Politics

By Standards Of Immigration Hawks, All 2016 GOP Contenders Support ‘Amnesty’

Jamie Weinstein Senior Writer

Anyone who has ever used the term “Shamnesty” — or, more likely, “SHAMNESTY!!!!” — is going to hate the likely 2016 GOP presidential field. All of it.

The immigration reform debate centers around many issues, but probably none is more explosive than what should be done about the estimated 11 million illegal immigrants currently residing in the United States. The loudest critics of comprehensive immigration reform in the Republican Party demand that there be no “amnesty,” which they define as any pathway to normalizing the immigration statuses of America’s illegal population, no matter whether those illegals would be forced to pay a financial penalty or even prevented from gaining citizenship.

Yet, despite the issue garnering so much ink, the reality is every major candidate supports an immigration policy that includes an “amnesty,” at least as defined by the GOP’s most ardent and vocal immigration hawks.

Much has been made of former Florida Gov. Jeb Bush and Florida Sen. Marco Rubio’s support for a pathway to citizenship for most of the illegal immigrants currently residing in the United States. But conservative grassroots stalwarts like Kentucky Sen. Rand Paul and Texas Sen. Ted Cruz also envision some type of normalization for illegals living in the country.

Cruz has said he would support ultimately legalizing most of the undocumented immigrants in the country, though without providing a pathway to citizenship.

Paul also supports a pathway to legalization for illegals, with the prospect of eventually earning citizenship.

“After ensuring border security, then I would normalize the status of the 11 million undocumented citizens so they can join the workforce and pay taxes,” he wrote in a Washington Times column in 2013.

“Most of these undocumented immigrants are poor and may not be able to ever pay ten years of back payroll taxes,” he added. “I would be willing to forego the fines and back taxes in exchange for a longer and significant time period before these folks are eligible to enter into the green card line.”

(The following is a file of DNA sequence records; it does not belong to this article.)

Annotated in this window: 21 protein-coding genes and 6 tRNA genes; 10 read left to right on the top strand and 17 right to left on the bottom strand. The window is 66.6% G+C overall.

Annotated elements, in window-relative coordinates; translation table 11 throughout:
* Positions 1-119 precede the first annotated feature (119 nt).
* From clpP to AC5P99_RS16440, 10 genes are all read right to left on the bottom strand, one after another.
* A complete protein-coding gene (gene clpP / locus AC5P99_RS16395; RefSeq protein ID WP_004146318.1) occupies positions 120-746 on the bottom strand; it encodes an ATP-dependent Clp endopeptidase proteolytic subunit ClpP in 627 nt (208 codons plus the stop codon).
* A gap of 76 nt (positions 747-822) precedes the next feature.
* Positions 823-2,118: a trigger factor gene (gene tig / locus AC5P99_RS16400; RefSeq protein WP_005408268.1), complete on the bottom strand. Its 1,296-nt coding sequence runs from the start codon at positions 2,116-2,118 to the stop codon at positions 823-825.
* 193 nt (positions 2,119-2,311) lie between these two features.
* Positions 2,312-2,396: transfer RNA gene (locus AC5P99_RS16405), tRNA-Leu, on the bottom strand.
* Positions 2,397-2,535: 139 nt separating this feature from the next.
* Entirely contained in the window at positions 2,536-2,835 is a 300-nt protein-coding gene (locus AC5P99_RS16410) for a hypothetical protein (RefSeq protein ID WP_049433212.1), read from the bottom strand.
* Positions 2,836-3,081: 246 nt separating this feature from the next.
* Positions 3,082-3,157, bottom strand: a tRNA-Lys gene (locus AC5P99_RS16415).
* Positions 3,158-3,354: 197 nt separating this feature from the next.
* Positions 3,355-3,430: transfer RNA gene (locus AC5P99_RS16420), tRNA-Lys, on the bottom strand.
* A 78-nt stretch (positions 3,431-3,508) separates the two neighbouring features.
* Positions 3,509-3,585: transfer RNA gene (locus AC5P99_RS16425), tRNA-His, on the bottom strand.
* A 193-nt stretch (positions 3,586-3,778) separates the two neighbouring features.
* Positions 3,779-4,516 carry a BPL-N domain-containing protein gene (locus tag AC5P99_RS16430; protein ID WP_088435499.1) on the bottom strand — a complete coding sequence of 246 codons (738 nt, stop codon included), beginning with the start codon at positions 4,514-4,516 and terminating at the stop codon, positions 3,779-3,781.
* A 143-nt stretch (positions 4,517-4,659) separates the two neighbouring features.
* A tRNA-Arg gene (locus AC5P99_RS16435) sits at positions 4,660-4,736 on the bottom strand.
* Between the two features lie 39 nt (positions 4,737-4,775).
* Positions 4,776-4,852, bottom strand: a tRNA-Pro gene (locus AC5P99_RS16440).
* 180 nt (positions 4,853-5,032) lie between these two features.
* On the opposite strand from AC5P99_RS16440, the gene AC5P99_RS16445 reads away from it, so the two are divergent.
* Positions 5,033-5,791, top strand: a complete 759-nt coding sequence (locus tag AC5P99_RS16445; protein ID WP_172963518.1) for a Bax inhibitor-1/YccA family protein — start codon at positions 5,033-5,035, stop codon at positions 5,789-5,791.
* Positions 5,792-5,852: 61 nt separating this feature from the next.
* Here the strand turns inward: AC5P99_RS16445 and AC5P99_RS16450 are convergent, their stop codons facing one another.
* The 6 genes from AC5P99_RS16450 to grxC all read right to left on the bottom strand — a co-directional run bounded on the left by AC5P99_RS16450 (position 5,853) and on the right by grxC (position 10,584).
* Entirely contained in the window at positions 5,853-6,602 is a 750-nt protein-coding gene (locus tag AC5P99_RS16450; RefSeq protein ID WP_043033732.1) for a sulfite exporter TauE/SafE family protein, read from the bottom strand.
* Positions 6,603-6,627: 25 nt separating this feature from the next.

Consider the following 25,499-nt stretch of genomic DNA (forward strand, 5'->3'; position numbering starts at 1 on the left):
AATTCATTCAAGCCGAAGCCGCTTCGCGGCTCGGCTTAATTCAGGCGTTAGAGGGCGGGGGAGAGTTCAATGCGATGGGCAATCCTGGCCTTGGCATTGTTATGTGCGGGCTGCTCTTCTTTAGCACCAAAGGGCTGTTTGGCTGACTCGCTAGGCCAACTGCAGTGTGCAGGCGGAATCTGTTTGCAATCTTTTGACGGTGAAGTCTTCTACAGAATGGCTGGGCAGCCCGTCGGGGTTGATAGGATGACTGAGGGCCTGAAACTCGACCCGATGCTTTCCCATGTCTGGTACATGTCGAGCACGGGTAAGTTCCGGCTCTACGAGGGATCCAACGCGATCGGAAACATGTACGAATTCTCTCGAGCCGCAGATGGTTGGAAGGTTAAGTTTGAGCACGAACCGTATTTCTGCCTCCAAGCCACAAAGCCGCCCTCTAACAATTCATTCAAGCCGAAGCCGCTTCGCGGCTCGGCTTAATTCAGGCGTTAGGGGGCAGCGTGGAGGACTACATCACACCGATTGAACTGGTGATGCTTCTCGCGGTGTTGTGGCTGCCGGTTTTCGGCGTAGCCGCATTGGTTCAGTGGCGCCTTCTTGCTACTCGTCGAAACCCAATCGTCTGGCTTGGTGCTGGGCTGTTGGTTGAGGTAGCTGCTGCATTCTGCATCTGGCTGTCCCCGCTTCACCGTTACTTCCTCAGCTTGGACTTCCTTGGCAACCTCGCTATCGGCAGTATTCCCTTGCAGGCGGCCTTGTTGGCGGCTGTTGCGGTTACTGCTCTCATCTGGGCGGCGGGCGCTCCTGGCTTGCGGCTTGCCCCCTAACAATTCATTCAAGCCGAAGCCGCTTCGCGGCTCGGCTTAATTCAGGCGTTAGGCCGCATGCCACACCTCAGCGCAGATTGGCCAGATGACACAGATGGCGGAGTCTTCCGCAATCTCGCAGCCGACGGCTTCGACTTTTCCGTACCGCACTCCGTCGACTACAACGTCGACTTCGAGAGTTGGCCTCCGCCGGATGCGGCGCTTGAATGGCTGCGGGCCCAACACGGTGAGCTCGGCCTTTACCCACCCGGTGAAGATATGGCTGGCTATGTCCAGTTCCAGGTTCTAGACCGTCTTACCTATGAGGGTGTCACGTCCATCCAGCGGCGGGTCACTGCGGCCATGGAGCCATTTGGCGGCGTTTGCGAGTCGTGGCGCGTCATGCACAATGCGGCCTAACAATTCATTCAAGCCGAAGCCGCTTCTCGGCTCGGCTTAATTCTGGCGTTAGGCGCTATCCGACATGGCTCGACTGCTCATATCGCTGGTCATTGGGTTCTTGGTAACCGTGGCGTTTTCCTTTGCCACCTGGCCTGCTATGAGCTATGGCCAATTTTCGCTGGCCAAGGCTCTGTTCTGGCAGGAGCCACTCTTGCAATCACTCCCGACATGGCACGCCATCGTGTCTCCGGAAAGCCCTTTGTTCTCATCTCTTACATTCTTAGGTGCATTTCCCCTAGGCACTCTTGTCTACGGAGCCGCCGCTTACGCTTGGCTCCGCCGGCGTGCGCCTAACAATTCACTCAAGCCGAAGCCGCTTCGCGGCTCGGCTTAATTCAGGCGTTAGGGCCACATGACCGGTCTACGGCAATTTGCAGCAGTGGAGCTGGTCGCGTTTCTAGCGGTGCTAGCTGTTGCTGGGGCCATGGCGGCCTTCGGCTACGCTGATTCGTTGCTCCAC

Of course, most GOP contenders who support an ultimate pathway to citizenship, or at least a process of normalization, condition their support on things like further securing America’s Southern border and making illegal immigrants pay a financial penalty. But nearly all support the general principle: most of the 11 million illegal immigrants who violated America’s laws in making their way into the country should be allowed to stay and work in the country so long as they haven’t committed any further crimes.

At the Republican Governors Association meeting last fall, Ohio Gov. John Kasich, who will be visiting South Carolina this week as he considers a 2016 presidential run, said a pathway to citizenship may be necessary.

“My sense is I don’t like the idea of citizenship when people jump the line, [but] we may have to do it,” he said. “It may be a laborious and tough process. I would never say we would never do it. … At the end of the day it may be necessary.”

Louisiana Gov. Bobby Jindal is a less reluctant supporter of a pathway to citizenship.

“Once the border is secure, and not before, we should provide an opportunity for those who came here illegally seeking to work for a better life to gain legal status rather quickly, if and only if they are willing to do all that is required,” he wrote in National Review in 2013. “We should deport immediately those who engage in criminal activity. We should bar those seeking public assistance from receiving welfare or unemployment benefits for a substantial period of time.”

He continued: “As for a pathway to citizenship: For folks who came here illegally but are willing to gain proficiency in English, pay a fine, and demonstrate a willingness to assimilate, we should require them to work here and pay taxes for a substantial period of time after obtaining legal status before they have the opportunity to begin the process of applying for U.S. citizenship.”

Mike Huckabee, who as Arkansas governor supported legislation that would have provided in-state tuition to illegal immigrants, has recently been most vocal about not punishing illegal immigrants who were brought to the U.S. by their parents as children. But though the immigration plan he ran on in the 2008 GOP primary did not provide for a pathway to legalization for undocumented immigrants, in 2013 he hinted he would support a pathway to some type of legalization for a larger population of illegals residing in the United States.